On Fri, 2007-01-26 at 10:25 -0800, Michael Thomas wrote:
Stephen Smalley wrote:
> On Fri, 2007-01-26 at 09:36 -0800, Michael Thomas wrote:
>> I'm working on selinux protection for a python script daemon that is
>> started inside of an init.d script. Inside the init.d script the python
>> daemon is invoked as:
>> python myscript.py --daemon --pid=... --log=...
>> I'd like to have this process run under its own domain. The worst thing
>> I could do is to relabel python with that domain, but that would just be
>> really bad and sloppy, and not really an option.
>> Another option that I've gotten to work is to use a wrapper shell script
>> to invoke the python commands. The init.d script invokes the wrapper
>> script, which is labeled with the desired domain.
>> But I was wondering of there was another way to get myscript.py to run
>> under a specific domain without using an application-specific wrapper.
>> Something like 'sedomainexec myappd_t python myscript.py --daemon ...'
>> Is the wrapper script my only option?
> If myscript.py starts with #!//usr/bin/python -E, then you can just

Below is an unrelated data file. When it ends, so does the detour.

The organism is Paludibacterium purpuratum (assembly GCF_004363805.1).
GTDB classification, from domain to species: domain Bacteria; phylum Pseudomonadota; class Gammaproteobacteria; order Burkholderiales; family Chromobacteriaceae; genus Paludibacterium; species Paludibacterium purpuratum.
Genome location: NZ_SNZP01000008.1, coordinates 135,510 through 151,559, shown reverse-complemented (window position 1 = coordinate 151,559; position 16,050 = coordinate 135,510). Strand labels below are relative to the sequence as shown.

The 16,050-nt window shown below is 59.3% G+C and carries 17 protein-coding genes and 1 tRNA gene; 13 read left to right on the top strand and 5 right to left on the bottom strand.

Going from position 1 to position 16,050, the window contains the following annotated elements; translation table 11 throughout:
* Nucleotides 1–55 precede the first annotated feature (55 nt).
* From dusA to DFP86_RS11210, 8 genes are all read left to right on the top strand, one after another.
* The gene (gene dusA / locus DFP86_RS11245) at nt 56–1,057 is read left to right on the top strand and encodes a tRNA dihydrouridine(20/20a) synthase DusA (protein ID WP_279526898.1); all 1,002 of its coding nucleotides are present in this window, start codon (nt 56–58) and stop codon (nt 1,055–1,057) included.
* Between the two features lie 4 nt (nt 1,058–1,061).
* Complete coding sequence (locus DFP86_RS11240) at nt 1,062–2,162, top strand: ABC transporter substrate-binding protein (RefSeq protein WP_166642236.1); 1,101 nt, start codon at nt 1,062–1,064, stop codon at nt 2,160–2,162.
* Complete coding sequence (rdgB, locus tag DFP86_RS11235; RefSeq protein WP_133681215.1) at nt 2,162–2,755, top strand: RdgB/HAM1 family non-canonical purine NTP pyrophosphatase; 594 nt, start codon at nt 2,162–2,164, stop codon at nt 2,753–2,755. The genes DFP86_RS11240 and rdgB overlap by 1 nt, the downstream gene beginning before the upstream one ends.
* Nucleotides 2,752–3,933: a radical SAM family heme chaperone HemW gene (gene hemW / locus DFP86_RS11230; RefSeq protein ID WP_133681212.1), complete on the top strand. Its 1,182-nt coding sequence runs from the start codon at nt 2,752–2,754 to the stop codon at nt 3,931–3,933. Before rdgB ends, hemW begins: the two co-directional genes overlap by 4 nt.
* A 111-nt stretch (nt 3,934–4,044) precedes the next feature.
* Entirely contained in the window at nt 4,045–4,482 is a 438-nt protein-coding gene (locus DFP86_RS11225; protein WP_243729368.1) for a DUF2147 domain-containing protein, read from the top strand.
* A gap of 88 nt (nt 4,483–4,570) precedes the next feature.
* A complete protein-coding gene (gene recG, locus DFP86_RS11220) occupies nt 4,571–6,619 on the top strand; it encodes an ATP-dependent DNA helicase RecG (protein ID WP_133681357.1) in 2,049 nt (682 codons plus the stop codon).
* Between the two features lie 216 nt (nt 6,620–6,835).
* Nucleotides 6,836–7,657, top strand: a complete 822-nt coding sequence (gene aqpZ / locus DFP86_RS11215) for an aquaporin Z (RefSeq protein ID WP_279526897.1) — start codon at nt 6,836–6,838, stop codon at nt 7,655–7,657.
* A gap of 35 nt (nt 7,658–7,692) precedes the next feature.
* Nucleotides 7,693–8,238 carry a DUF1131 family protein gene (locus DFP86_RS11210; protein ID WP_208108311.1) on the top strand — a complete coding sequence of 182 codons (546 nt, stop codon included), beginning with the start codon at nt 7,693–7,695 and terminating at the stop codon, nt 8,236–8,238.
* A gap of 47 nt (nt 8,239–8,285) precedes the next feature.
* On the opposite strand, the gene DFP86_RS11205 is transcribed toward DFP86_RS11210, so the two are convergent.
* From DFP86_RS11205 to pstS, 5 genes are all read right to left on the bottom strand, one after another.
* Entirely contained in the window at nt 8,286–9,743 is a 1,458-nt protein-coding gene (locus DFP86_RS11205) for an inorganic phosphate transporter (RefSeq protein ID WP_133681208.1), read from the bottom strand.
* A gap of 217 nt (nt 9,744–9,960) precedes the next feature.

> label the file with an appropriate _exec_t type and have it
> automatically transition into its own domain. SELinux supports domain
> transitions on scripts (unlike setuid), although naturally you should
> only do that when you trust the calling domain.
> You can also use runcon -t to manually launch a program of any kind in a
> particular domain.
runcon is exactly what I need. Thanks!
Unfortunately... It seems that runcon is greedy about parsing command
line options. If I use any '--foo' arguments to my command, runcon
interprets them as its own arguments and usually throws an error:
# runcon system_u:object_r:httpd_exec_t ls --all
That's a file context, not a process context.
And you can disable option parsing via the usual trick, "--", e.g.
runcon -t httpd_t -- ls --all
but that will fail on the entrypoint permission check. So you are
better off doing:
chcon -t httpd_exec_t myscript.py
and letting it do an automatic transition via direct execution, e.g.
runcon: unrecognized option `--all'
Usage: runcon CONTEXT COMMAND [args]
or: runcon [ -c ] [-u USER] [-r ROLE] [-t TYPE] [-l RANGE] COMMAND
Run a program in a different security context.
CONTEXT Complete security context
-c, --compute compute process transition context before modifying
-t, --type=TYPE type (for same role as parent)
-u, --user=USER user identity
-r, --role=ROLE role
-l, --range=RANGE levelrange
--help display this help and exit
--version output version information and exit
I'll file this in bugzilla.
National Security Agency